So, we met a lot of people in the community who are interested in pieces of citywide info-sharing. We had capacity only to begin citywide work in our pilot phase, but broader initiatives clarify the importance of such a focus (http://www.knightcomm.org/the-community-information-toolkit-version-1-0/).

Revision as of 18:54, 26 June 2012

Written by Mica Pollock

Communication we hoped to improve

Citywide, Somerville is full of people who forward emails of local resources to each other and a growing list of blogs, but there's no one "hub" you go to to find out what's going on for young people in Somerville or, what services exist for youth and families. Conversation and enrollment on the most popular education-related citywide listserv is dominated by English speakers.

How can people better circulate information and opportunities so that everything available for young people, is known? We wanted to know.

In a public meeting we held, we found that many people were interested in experimenting with solutions for citywide information-sharing, particularly multilingual, lower-tech solutions to better circulate information and opportunities available for young people and families in the city. The OneVille Project supported some production of multilingual tools (e.g., public videos) enabling more youth/families to hear about community resources and events.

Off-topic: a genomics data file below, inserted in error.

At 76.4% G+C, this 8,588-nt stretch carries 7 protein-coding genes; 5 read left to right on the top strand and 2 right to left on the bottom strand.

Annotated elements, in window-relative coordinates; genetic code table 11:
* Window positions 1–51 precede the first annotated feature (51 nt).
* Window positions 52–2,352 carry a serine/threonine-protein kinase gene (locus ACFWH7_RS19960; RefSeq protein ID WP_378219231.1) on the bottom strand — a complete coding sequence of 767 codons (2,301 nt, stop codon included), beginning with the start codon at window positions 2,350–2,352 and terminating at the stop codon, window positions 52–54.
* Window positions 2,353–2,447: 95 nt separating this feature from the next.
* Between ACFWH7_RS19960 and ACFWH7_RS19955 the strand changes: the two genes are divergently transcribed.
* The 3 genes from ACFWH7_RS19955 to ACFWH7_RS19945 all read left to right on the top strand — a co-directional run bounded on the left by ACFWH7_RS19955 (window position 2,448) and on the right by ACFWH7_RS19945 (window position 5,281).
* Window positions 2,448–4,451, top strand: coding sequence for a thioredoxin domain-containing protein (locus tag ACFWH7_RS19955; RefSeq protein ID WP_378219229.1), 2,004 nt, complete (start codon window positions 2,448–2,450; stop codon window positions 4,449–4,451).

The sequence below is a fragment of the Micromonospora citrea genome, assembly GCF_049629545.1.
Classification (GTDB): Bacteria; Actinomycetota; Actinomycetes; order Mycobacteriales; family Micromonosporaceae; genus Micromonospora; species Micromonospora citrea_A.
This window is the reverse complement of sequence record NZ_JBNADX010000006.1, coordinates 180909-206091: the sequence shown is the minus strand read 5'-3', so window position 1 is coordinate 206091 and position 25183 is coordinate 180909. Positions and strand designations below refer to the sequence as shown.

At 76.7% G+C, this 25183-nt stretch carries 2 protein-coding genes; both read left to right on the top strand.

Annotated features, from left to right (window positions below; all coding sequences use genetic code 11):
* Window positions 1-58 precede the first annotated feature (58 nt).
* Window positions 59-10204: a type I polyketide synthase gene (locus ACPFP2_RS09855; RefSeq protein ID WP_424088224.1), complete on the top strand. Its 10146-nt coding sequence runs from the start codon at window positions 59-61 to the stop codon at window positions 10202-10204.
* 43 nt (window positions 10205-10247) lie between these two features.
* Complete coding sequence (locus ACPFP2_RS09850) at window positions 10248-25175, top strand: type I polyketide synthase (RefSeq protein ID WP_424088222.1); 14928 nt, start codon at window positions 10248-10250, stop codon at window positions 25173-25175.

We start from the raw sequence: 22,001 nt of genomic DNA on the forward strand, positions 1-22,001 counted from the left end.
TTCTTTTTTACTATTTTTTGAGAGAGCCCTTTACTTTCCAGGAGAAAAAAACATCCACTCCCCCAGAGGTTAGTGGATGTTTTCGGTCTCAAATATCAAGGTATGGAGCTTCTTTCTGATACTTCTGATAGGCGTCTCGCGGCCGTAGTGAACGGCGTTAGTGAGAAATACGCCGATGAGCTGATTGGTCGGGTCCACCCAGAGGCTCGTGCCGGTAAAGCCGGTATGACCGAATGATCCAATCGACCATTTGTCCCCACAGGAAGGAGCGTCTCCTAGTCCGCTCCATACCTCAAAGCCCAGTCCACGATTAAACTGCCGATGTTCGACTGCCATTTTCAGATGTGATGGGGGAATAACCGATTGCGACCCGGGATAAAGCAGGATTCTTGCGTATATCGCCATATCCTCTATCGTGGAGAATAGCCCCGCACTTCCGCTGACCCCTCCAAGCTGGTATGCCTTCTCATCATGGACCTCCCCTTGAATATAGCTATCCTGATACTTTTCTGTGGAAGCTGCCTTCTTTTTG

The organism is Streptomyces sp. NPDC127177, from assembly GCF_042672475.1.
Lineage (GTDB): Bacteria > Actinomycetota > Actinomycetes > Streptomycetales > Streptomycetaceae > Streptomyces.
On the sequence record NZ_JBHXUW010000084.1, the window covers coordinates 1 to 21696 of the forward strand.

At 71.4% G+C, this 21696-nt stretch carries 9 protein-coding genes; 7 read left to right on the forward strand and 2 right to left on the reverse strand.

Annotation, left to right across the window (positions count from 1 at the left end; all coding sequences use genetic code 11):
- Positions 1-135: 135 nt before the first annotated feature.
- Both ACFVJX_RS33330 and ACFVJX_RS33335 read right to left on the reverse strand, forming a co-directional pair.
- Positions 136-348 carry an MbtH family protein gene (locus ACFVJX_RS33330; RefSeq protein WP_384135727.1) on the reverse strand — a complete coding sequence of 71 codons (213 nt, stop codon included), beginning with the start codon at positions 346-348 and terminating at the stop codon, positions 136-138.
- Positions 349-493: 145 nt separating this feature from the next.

Our work, and our ¡Ahas!

In July 2010, we had a meeting of "mediamakers" from Somerville and brainstormed some citywide issues of communicating opportunities and information related to young people.

The conversation was full of great ¡Ahas! about improving communications across a city! Anonymized notes can be found here.

After this brainstorm, group energy was for a community calendaring project of some kind, for event-sharing. So, from there, the OneVille Project attempted to assist community calendaring by supporting the district's communications director to develop the district's calendaring further, since the district was furthest along as a possible "hub" for community calendaring of child- and youth-related activities. (She also had the District using Twitter actively!). In the end, she spiffed up her the district's calendar on her own.